2013 was a busy year for whistleblowing and retaliation law in New Jersey. This blog post summarizes noteworthy statutory and judicial developments for employers to consider in the new year.
Pay Equity Amendment
New Jersey amended the Law Against Discrimination (“LAD”) to include a non-retaliation pay equity provision to protect employees who discuss compensation with one another. Under the amendment, an employer may not retaliate against an employee for requesting from another employee, or former employee, information regarding job title, occupational category, and rate of compensation, or the gender, race, ethnicity, military status, or national origin, of any current or former employee, if the purpose of that inquiry is to assist in an investigation into discriminatory treatment regarding pay, compensation, bonuses, other compensation, or benefits. The amendment makes it clear that an employer is not required to release protected information in response to an employee’s request, but only prohibits reprisals against any employee who makes such a request.
An aggrieved employee may seek a range of monetary damages and equitable relief under the LAD, and also may try to assert a claim under Conscientious Employee Protection Act (“CEPA”) for retaliation as a result of objecting to or disclosing violations of the new amendment. For more on the amendment, please see our client alert.
New Jersey has a new law that forbids employers, with exceptions, from requiring or requesting that prospective or current employees disclose user names and passwords to their personal social media accounts. The law specifically provides employees with expansive protections against retaliation. The law does not provide a private right of action, however; rather, for non-compliance, an employer is subject to a modest fine of no more than $2,500. Nevertheless, there is concern that employers which engage in the type of conduct the new law prohibits may violate the CEPA and incur damages in court. For more information on the anti-retaliation protections afforded by the new law, please see our client alert.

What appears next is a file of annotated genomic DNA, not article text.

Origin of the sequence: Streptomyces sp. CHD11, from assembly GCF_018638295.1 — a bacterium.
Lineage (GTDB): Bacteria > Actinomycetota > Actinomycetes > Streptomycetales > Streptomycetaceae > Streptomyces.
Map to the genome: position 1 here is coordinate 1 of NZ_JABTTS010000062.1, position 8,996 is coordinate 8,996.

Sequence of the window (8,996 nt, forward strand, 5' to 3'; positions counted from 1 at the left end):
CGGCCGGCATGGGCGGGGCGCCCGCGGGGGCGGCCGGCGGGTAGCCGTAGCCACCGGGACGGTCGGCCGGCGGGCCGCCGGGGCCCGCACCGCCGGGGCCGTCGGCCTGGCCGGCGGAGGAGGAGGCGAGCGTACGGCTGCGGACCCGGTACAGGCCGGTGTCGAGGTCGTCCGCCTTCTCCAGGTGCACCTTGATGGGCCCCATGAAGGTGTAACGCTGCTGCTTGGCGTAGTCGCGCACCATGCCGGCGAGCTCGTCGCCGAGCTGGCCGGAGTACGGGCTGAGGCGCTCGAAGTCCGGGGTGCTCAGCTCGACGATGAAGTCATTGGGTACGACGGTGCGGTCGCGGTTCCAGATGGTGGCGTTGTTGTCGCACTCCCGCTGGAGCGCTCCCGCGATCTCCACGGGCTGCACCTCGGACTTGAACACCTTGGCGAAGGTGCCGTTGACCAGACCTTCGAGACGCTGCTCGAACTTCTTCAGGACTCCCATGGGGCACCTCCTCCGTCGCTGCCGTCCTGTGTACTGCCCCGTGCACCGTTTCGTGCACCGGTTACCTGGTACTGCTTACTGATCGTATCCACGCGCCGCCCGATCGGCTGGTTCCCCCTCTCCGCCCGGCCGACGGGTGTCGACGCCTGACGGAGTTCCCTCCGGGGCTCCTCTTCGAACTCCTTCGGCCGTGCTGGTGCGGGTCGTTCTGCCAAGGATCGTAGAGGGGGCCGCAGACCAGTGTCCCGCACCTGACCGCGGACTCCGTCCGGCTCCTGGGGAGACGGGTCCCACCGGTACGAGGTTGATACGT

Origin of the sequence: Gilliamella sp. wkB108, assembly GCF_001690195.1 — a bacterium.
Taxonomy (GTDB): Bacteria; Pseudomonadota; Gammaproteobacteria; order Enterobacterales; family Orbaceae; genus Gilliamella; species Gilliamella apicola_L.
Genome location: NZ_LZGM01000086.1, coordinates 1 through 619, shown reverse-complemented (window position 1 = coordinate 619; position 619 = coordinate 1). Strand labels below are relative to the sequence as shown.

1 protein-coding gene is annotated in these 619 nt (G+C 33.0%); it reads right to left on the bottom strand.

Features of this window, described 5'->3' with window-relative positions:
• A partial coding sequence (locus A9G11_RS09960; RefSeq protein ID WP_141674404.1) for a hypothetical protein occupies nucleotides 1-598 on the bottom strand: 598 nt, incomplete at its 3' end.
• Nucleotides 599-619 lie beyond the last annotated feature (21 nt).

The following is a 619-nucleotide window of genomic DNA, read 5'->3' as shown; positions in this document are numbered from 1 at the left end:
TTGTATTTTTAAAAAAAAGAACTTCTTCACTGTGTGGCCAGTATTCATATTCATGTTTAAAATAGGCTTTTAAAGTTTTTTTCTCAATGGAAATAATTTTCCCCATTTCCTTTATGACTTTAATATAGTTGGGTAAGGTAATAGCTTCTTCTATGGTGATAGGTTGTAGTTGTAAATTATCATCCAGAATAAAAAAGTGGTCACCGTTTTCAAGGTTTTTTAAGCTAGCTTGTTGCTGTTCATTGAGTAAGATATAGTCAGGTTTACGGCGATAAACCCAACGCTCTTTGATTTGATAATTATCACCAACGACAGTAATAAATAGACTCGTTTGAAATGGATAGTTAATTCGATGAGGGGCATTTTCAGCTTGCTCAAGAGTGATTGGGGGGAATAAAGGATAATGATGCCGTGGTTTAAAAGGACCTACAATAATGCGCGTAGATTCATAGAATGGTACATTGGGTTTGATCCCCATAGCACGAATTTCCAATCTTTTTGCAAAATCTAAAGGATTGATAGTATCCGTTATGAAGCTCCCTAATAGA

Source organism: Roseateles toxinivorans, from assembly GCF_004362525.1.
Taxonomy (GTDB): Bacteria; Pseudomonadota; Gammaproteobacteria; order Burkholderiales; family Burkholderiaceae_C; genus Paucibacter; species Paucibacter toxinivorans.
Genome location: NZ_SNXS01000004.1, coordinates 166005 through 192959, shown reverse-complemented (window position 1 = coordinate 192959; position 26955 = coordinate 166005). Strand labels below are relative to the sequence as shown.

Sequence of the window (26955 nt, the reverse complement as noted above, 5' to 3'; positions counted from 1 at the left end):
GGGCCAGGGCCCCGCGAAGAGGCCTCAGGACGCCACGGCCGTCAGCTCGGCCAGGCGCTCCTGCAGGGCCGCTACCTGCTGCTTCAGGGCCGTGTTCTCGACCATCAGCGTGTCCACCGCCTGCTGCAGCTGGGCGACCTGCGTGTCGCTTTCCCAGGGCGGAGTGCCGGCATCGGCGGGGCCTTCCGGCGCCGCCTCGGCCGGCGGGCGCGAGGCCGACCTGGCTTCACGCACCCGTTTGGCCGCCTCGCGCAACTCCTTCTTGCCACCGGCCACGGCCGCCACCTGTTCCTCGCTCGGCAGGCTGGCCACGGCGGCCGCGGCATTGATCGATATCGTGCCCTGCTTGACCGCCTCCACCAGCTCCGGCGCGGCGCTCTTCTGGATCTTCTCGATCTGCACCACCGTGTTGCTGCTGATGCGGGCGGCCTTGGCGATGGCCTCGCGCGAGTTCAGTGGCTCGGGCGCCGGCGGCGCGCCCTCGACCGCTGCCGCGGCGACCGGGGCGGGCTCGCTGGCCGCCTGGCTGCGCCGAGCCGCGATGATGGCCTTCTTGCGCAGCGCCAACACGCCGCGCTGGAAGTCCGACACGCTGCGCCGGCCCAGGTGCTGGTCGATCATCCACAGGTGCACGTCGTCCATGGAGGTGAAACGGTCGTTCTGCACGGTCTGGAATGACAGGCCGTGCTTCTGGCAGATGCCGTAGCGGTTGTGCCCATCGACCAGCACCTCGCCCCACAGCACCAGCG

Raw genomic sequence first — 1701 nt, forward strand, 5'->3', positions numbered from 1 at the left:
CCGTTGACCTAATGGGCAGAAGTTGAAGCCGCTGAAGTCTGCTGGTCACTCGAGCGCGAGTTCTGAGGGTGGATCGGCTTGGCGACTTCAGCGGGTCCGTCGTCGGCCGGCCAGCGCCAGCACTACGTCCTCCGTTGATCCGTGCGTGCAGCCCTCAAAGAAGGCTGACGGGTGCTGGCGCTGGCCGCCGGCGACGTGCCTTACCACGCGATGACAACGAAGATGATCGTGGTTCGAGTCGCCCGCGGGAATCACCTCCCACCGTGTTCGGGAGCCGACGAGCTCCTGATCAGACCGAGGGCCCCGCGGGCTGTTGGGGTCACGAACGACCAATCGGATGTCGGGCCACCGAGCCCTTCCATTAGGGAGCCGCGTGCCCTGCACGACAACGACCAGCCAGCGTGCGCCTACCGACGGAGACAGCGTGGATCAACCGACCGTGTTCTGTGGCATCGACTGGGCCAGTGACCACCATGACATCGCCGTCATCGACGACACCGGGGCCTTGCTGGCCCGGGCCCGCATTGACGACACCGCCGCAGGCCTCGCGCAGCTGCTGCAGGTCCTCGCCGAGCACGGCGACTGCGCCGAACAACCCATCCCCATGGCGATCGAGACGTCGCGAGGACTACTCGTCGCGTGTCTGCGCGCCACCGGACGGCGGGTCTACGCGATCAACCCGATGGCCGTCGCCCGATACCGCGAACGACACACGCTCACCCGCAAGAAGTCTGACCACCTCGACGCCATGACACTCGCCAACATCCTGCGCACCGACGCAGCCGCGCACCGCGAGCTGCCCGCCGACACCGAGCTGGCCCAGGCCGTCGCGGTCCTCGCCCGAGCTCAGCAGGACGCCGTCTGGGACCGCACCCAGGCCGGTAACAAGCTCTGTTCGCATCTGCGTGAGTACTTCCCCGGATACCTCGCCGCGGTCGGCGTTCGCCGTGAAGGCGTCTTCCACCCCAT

Domestic Violence Leave
New Jersey now provides employees affected by domestic or sexual violence with up to 20 days of unpaid leave. Should an employer discriminate or retaliate against an employee or otherwise deny an employee his or her rights under the law, the employer may be subject to a suit in court, as well as a fine ranging from $1,000 to $5,000. For more information on the anti-retaliation protections under the new law, please refer to our client alert.
Sick Leave (Jersey City only)
As of January 24, 2014, Jersey City employers with 10 or more employees must provide paid sick leave, while employers with fewer than 10 employees must provide unpaid sick leave. The law contains expansive anti-retaliation protections and a private right of action; employers also face fines of up to $1,250. For more on the anti-retaliation protections set forth in the Jersey City ordinance, please see our client alert.
Within the past year, New Jersey federal and state courts have issued important rulings in several whistleblower and retaliation cases.
New Jersey Supreme Court